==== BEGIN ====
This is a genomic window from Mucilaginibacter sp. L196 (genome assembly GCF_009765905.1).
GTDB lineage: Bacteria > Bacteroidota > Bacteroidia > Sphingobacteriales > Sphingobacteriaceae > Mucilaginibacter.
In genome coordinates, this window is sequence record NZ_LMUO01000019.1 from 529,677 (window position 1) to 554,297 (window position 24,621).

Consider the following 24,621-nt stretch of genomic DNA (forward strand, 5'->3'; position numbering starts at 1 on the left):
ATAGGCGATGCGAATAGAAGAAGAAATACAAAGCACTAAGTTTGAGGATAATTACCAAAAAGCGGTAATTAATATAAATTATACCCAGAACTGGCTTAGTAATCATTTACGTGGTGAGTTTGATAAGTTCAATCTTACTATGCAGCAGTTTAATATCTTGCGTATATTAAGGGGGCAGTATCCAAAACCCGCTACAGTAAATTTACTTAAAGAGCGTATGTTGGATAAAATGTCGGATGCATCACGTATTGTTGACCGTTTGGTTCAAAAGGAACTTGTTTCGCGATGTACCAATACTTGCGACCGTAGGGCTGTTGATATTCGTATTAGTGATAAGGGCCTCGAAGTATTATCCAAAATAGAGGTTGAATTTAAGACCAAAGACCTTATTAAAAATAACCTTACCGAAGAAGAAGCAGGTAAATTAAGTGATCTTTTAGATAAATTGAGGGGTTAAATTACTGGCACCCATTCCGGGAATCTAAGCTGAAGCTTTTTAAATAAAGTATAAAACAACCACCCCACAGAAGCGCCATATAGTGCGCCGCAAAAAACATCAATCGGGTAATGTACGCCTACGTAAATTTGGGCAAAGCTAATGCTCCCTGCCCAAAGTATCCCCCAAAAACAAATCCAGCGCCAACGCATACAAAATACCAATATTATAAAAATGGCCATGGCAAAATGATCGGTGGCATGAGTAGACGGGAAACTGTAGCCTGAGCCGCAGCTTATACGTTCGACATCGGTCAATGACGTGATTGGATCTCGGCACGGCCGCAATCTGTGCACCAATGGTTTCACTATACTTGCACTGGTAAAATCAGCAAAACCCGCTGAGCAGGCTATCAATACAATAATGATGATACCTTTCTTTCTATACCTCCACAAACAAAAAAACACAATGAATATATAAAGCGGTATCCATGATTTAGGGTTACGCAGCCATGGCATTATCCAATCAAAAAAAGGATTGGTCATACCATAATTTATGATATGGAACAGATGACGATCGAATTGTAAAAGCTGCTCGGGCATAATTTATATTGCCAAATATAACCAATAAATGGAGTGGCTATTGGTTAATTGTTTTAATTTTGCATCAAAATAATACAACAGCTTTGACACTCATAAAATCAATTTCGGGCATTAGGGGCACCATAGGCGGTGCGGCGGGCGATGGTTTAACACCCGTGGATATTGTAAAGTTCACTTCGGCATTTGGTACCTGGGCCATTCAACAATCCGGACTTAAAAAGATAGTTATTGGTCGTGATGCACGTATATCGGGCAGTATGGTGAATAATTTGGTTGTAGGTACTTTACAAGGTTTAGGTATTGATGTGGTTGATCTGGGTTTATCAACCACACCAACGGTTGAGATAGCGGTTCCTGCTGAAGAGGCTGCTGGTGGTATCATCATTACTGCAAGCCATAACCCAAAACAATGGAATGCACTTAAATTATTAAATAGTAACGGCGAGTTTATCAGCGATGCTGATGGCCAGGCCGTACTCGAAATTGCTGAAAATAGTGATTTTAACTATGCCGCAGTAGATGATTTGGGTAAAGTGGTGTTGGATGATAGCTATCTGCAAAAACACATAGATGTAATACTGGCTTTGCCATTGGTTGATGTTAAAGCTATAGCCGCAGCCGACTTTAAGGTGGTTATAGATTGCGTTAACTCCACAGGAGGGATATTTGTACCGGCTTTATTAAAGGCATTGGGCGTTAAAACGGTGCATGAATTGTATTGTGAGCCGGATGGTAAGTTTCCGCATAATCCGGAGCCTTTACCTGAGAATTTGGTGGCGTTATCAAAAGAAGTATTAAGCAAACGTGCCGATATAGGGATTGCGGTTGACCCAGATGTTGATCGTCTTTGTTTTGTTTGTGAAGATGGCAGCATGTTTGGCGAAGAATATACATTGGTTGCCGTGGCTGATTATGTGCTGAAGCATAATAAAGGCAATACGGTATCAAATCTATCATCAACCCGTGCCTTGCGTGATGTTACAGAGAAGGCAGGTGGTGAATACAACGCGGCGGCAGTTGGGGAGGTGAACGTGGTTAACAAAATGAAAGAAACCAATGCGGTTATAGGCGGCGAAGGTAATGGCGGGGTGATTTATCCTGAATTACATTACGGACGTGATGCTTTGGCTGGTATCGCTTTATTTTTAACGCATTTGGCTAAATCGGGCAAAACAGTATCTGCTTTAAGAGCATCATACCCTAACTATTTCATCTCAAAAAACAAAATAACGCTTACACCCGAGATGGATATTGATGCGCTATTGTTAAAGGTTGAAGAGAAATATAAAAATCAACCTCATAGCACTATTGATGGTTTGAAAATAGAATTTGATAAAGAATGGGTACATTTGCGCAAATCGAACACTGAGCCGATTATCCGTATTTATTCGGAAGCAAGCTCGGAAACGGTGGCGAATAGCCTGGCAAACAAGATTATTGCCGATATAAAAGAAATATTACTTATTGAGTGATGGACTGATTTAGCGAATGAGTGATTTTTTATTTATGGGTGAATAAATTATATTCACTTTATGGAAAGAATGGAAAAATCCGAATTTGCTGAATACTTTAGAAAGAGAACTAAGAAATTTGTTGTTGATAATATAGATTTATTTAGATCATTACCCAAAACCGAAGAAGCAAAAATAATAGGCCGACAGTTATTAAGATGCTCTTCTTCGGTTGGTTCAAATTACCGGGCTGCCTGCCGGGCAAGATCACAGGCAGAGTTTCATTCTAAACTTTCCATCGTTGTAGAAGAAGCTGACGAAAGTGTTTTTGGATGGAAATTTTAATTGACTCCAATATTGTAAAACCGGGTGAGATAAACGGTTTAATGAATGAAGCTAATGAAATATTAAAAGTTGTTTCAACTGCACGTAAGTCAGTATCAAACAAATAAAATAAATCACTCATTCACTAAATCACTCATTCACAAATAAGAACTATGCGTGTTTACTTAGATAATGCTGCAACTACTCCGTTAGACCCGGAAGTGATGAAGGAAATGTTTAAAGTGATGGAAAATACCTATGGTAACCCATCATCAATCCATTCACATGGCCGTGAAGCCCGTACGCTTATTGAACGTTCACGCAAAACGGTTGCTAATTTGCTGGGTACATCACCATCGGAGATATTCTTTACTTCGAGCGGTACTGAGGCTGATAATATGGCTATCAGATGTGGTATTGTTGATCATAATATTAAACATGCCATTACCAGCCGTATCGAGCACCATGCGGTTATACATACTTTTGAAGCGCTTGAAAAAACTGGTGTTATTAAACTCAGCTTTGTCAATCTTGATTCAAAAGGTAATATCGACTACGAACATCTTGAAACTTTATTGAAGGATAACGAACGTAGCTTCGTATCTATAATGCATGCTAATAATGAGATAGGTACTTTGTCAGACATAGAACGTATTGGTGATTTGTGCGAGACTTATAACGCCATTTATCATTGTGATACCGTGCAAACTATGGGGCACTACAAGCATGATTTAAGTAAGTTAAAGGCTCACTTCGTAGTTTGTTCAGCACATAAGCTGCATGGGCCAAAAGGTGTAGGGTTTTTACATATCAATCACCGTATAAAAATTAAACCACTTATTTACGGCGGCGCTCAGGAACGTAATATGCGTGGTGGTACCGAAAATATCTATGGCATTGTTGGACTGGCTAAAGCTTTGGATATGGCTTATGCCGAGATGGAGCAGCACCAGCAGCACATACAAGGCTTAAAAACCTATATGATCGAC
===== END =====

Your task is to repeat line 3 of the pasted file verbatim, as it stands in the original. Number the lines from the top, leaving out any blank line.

In genome coordinates, this window is sequence record NZ_LMUO01000019.1 from 529,677 (window position 1) to 554,297 (window position 24,621).